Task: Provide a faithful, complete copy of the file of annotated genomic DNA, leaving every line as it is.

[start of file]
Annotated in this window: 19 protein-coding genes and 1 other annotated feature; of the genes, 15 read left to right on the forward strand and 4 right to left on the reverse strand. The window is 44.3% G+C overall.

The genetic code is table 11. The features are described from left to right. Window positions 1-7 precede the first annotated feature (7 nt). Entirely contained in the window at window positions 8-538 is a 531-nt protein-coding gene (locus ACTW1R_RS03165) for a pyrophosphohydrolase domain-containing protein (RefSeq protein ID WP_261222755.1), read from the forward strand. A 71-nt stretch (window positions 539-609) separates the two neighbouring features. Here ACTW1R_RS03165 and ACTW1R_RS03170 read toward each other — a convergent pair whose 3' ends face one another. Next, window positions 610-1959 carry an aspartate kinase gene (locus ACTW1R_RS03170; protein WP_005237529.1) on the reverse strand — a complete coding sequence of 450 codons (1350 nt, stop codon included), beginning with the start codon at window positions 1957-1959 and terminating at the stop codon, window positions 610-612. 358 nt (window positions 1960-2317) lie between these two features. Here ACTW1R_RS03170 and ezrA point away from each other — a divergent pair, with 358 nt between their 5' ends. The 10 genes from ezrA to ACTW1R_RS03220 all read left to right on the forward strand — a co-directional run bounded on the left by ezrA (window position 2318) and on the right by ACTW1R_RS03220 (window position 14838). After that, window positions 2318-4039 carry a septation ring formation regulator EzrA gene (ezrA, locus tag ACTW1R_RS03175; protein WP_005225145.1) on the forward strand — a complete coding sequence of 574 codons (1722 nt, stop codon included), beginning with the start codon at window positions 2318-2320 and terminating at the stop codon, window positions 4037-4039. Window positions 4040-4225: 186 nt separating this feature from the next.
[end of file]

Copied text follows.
Annotated in this window: 19 protein-coding genes and 1 other annotated feature; of the genes, 15 read left to right on the forward strand and 4 right to left on the reverse strand. The window is 44.3% G+C overall.

The genetic code is table 11. The features are described from left to right. Window positions 1-7 precede the first annotated feature (7 nt). Entirely contained in the window at window positions 8-538 is a 531-nt protein-coding gene (locus ACTW1R_RS03165) for a pyrophosphohydrolase domain-containing protein (RefSeq protein ID WP_261222755.1), read from the forward strand. A 71-nt stretch (window positions 539-609) separates the two neighbouring features. Here ACTW1R_RS03165 and ACTW1R_RS03170 read toward each other — a convergent pair whose 3' ends face one another. Next, window positions 610-1959 carry an aspartate kinase gene (locus ACTW1R_RS03170; protein WP_005237529.1) on the reverse strand — a complete coding sequence of 450 codons (1350 nt, stop codon included), beginning with the start codon at window positions 1957-1959 and terminating at the stop codon, window positions 610-612. 358 nt (window positions 1960-2317) lie between these two features. Here ACTW1R_RS03170 and ezrA point away from each other — a divergent pair, with 358 nt between their 5' ends. The 10 genes from ezrA to ACTW1R_RS03220 all read left to right on the forward strand — a co-directional run bounded on the left by ezrA (window position 2318) and on the right by ACTW1R_RS03220 (window position 14838). After that, window positions 2318-4039 carry a septation ring formation regulator EzrA gene (ezrA, locus tag ACTW1R_RS03175; protein WP_005225145.1) on the forward strand — a complete coding sequence of 574 codons (1722 nt, stop codon included), beginning with the start codon at window positions 2318-2320 and terminating at the stop codon, window positions 4037-4039. Window positions 4040-4225: 186 nt separating this feature from the next.